I HAVE a vivid memory of standing in the pantry of the house I grew up in, aged about seven, with my mum as she tried to persuade me there was something I wanted for dinner.
Holy Sh*t: A Brief History of Swearing
By Melissa Mohr
Oxford University Press, 256pp, £16.99
“Do you want lasagne?” she said, and this seemed like the perfect opportunity to try out a word I’d heard at school. “No”, I said “lasagne’s crap”. In the course of the mild telling-off – more of a “chance to explain” than a reprimand – we established that I had no idea what the word meant.
What I did know was that it was vaguely naughty to say it, and that it meant something disagreeable. Melissa Mohr’s effervescent and entertaining book on the history of swearing has countless examples of how words metamorphose, from a literal meaning, to a metaphorical meaning, to a meaningless meaning: if I hit my thumb with a hammer and shout “oh, crap”, I’m using it merely as an outburst (and, I learned here, doing myself some good: one experiment shows that when groups of people have to hold their hands in freezing water, the ones allowed to swear can keep them there longer).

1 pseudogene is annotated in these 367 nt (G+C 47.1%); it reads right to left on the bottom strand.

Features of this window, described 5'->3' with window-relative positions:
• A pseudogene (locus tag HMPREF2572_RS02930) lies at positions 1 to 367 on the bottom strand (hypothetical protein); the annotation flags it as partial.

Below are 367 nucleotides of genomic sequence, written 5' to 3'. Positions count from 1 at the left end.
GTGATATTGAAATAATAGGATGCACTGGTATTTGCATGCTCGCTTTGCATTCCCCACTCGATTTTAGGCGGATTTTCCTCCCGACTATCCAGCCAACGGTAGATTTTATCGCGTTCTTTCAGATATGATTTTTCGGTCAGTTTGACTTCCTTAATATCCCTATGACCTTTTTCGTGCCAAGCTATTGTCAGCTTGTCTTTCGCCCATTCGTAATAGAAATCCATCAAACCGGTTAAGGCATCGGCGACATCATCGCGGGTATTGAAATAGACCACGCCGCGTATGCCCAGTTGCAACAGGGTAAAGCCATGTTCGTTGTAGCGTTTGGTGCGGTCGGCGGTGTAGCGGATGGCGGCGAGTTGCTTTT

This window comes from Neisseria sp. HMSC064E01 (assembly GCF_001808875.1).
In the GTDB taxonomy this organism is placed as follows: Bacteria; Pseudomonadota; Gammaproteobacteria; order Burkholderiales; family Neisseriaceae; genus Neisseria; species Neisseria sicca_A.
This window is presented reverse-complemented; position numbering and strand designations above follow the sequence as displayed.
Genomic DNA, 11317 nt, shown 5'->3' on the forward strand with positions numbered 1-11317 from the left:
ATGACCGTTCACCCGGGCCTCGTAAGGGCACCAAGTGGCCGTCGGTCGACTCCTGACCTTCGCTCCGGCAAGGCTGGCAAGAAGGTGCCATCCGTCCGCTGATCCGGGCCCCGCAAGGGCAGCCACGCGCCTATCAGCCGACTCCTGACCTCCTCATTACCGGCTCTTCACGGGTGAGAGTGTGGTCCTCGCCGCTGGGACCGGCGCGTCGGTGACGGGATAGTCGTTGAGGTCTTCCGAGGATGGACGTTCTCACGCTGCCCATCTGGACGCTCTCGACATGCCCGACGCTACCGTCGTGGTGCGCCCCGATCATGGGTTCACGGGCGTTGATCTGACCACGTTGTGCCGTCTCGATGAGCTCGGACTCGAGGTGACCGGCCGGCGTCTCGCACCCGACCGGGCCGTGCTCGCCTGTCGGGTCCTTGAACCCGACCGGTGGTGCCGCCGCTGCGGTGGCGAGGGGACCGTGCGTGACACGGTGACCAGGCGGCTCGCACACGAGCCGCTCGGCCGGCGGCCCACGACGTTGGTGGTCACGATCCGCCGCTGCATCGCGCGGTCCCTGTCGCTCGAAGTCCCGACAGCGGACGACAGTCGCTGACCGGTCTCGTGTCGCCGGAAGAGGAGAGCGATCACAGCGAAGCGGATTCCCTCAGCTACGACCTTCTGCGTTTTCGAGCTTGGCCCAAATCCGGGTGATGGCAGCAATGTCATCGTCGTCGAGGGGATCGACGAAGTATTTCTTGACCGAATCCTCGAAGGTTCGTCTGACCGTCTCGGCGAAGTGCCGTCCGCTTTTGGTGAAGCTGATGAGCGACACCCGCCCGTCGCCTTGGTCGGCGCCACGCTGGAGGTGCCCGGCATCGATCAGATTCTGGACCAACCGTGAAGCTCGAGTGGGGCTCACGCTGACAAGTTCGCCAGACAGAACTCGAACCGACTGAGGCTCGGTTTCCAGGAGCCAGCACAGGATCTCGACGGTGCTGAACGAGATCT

Also, thanks to Mohr, I now realise that in any future hammer-thumb related incidents, I could also say sard, bobrelle, gamahuche, rantallion, pintel, kekir or just shout “Oh, box the Jesuit”. Or even “bagpipe”, which Francis Grose describes in the 1785 Classical Dictionary Of The Vulgar Tongue as “a lascivious practice too indecent for explanation”.
Mohr’s book is broadly historical and the title refers to two of the major areas of so-called “bad language”: religion, and bodily functions. It is slightly inelegant to conflate sexual vocabulary alongside all the other bodily functions, but makes for a better title. Mohr begins with the Romans, in part to demonstrate how a different series of sexual mores make for a different set of registers of swear words. Despite their reputation for Stoicism, probity and moral rectitude, the graffiti at Pompeii and the epigrams of Martial show a rich and diverse language of rude animadversion, usually with a sexual dimension. Since latrines were often public, language associated with urination and defecation was far less inflammatory.